To connect to the community, the union created a campaign called “Speak Out for Wisconsin Schools.” The campaign involved meetings where teachers and community members were invited to speak about what contributes to quality teachers and how school districts can be accountable for education. The union created a video of parents’ testimonies and launched a Facebook page to promote broad public discussion.

Mass rallies and petitions
As the anti-union legislation worked its way through the legislature, union members and supporters staged mass protests. Rallies grew from 5,000 to 70,000 participants in less than a week. “The protests continued to grow beyond anything that had been seen even during the height of the Vietnam War,” said Bell. Every lunch hour, 50 to 125 people gathered in the Capitol rotunda to join hands and sing union songs. The bill passed the Republican-dominated legislature, but the rallies laid the groundwork for a petition campaign to force a recall vote for the governor. Organizers had to collect 540,208 signatures (25 per cent of the 2.2 million votes cast during the 2010 gubernatorial election) by January 17. On January 18, organizers announced they had surpassed the target by collecting more than 1 million signatures. In response, Republican Party officials have indicated they are going to court to seek proof the signatures are valid. It is just the next step in a protracted ground war.

Lessons for Ontario
The political turmoil of the last several months has drawn attention to the importance of public sector jobs in sustaining a viable middle class. Grassroots mobilization against the retrenchment agenda has strengthened the relationship between unions and the community. For Mary Bell, a key lesson is the importance of solidarity in response to those who target unions as the cause of government deficits: “We figured out, as public employees, unionized labour, we are not the issue. We have to join together and fight in the ways that we can in order to reclaim our power, reclaim our state and our country, and reclaim a movement that really stands for middle-class working families.”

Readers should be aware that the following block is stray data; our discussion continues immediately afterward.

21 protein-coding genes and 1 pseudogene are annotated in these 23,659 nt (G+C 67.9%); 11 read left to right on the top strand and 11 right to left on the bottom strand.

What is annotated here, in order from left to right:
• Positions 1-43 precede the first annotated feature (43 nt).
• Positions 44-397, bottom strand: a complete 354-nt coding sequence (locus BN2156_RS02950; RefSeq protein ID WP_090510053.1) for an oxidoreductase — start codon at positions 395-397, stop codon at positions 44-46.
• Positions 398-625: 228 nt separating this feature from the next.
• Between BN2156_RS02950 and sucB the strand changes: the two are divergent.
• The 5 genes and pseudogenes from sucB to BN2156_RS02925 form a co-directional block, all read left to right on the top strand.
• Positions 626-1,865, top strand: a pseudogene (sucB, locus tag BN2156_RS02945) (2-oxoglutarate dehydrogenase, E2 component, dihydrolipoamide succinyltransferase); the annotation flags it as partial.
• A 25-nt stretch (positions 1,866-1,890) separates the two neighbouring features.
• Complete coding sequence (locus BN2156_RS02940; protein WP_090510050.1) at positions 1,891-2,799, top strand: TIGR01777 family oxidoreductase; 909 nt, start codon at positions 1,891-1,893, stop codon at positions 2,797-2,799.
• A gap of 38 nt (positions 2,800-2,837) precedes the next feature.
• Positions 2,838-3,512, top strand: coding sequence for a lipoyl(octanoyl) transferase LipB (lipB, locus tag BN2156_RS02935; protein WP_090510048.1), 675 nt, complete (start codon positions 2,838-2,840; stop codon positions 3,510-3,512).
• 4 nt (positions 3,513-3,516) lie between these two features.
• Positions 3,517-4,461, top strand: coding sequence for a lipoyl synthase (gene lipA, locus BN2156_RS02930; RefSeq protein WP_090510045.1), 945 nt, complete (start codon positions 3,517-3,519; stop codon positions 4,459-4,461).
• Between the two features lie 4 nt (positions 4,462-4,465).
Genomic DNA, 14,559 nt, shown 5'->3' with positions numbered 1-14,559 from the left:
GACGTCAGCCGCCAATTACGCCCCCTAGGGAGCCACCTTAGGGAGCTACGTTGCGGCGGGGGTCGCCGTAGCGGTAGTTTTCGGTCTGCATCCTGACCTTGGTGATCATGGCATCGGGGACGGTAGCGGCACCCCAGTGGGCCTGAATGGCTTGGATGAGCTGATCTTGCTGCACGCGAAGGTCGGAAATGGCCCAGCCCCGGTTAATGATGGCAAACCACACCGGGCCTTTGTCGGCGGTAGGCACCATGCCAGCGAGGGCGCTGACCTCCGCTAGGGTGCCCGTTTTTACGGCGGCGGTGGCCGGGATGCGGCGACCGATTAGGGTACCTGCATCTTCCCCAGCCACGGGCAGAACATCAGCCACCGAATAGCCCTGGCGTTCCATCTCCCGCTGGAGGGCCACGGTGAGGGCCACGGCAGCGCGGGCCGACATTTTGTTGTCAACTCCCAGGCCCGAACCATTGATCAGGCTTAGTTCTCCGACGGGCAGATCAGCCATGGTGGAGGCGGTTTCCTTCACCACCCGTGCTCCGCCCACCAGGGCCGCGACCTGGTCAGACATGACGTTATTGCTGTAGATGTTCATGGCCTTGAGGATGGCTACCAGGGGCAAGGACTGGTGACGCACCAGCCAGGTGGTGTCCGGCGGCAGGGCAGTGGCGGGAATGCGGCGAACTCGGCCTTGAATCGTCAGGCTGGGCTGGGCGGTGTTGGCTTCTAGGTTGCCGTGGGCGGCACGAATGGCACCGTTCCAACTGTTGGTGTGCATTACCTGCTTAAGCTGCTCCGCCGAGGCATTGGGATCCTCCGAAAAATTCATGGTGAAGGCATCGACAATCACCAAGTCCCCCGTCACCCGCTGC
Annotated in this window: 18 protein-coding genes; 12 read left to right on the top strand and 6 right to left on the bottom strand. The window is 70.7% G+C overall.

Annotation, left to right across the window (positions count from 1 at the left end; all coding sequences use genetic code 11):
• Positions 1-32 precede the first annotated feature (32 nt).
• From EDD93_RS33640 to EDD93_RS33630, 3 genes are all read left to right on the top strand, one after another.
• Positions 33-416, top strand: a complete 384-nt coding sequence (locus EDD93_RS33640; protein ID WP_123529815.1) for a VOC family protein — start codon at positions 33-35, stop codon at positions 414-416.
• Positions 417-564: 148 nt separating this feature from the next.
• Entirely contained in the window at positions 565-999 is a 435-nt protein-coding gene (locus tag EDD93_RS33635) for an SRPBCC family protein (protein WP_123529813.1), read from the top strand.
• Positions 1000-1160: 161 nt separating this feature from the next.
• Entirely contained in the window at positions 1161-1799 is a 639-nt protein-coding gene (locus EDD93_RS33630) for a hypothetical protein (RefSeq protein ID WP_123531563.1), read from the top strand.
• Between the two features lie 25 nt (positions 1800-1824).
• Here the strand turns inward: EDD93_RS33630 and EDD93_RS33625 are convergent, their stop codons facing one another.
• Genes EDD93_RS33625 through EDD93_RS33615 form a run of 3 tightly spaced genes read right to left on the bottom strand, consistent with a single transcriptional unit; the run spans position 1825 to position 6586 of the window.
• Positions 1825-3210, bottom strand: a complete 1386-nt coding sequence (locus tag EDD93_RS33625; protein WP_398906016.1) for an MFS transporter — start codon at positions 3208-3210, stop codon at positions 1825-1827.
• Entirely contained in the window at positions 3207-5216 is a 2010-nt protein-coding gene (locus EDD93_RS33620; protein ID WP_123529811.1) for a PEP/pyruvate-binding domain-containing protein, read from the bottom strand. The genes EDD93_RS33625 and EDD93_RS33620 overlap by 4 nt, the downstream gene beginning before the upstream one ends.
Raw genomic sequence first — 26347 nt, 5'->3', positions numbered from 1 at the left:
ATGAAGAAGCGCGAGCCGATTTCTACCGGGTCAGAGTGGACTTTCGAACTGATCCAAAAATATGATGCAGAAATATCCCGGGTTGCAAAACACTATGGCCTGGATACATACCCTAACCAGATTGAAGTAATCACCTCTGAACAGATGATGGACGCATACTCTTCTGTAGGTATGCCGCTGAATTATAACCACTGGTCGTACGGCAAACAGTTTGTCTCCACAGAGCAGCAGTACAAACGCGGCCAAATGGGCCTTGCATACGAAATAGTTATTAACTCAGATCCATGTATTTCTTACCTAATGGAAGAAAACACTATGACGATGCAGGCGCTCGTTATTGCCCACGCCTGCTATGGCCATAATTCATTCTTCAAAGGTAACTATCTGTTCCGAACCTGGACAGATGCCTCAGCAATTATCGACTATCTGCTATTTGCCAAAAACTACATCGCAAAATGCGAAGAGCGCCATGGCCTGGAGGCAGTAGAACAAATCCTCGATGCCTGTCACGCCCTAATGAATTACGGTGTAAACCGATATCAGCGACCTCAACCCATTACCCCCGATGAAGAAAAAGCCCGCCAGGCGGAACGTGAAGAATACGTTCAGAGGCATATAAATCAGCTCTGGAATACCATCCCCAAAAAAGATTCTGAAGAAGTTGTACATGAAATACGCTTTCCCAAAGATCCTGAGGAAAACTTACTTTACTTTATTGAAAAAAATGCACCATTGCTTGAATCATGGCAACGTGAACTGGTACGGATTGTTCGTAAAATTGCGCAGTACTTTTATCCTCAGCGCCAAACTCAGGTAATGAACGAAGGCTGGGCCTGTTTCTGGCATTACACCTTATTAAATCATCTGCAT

For ETFO, the goal is to avoid the Wisconsin scenario of having to fight to regain what is lost through budget cuts and the assault on collective bargaining and union rights. The Wisconsin experience underlines the importance of the work ETFO does to build connections and alliances with the broader community on an ongoing basis, not just when we reach a crisis.

Impact of Wisconsin Education Bills 2011

  • Contract negotiations are limited to salary.
  • Salary increase can’t exceed inflation.
  • Teachers lost 180 minutes of preparation time.
  • Student test scores can now be used to evaluate, discipline, or fire a teacher.
  • School districts can opt out of class-size reduction program.
  • School districts no longer deduct union dues; dues must be collected by the union.
  • Union’s local units must hold annual recertification votes to maintain bargaining rights.
  • A $1.6 billion cut to education spending resulted in 1,655 fewer teachers, 765 fewer aides, and 776 fewer education support professionals.